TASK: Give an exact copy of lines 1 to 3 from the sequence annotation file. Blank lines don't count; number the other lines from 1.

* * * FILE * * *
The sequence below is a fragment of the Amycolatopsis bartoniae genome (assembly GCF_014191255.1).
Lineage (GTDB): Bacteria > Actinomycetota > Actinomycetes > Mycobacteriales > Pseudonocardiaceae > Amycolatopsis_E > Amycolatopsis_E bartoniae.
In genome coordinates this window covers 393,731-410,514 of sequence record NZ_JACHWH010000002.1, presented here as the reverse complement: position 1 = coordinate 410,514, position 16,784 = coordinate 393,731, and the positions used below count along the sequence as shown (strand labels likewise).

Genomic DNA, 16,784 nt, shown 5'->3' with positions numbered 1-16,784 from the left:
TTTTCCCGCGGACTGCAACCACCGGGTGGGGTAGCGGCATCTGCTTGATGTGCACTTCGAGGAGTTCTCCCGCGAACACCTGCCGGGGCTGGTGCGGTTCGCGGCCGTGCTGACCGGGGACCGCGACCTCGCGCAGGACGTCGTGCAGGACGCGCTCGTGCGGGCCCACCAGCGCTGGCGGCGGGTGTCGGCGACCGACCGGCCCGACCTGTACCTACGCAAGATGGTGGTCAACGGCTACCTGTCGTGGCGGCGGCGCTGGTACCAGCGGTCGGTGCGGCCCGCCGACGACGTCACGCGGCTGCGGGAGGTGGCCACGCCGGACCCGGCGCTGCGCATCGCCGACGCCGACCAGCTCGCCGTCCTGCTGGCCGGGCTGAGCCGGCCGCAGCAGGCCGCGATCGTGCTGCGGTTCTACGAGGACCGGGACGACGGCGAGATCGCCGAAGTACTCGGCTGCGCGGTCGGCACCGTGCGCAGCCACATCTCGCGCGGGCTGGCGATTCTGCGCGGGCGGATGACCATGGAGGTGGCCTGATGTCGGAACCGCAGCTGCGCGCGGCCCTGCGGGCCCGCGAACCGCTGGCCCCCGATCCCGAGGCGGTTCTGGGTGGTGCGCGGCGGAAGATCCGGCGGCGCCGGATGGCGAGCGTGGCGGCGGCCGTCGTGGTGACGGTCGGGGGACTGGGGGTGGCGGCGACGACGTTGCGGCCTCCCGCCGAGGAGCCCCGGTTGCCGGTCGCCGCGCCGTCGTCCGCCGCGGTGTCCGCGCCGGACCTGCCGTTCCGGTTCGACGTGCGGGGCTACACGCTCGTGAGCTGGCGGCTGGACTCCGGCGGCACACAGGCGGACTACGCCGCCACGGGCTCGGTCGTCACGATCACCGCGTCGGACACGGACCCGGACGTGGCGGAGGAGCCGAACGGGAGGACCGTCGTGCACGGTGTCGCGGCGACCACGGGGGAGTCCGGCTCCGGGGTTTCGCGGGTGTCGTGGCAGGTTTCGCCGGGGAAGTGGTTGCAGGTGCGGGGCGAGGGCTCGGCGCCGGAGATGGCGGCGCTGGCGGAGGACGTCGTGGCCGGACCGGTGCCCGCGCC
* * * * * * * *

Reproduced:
The sequence below is a fragment of the Amycolatopsis bartoniae genome (assembly GCF_014191255.1).
Lineage (GTDB): Bacteria > Actinomycetota > Actinomycetes > Mycobacteriales > Pseudonocardiaceae > Amycolatopsis_E > Amycolatopsis_E bartoniae.
In genome coordinates this window covers 393,731-410,514 of sequence record NZ_JACHWH010000002.1, presented here as the reverse complement: position 1 = coordinate 410,514, position 16,784 = coordinate 393,731, and the positions used below count along the sequence as shown (strand labels likewise).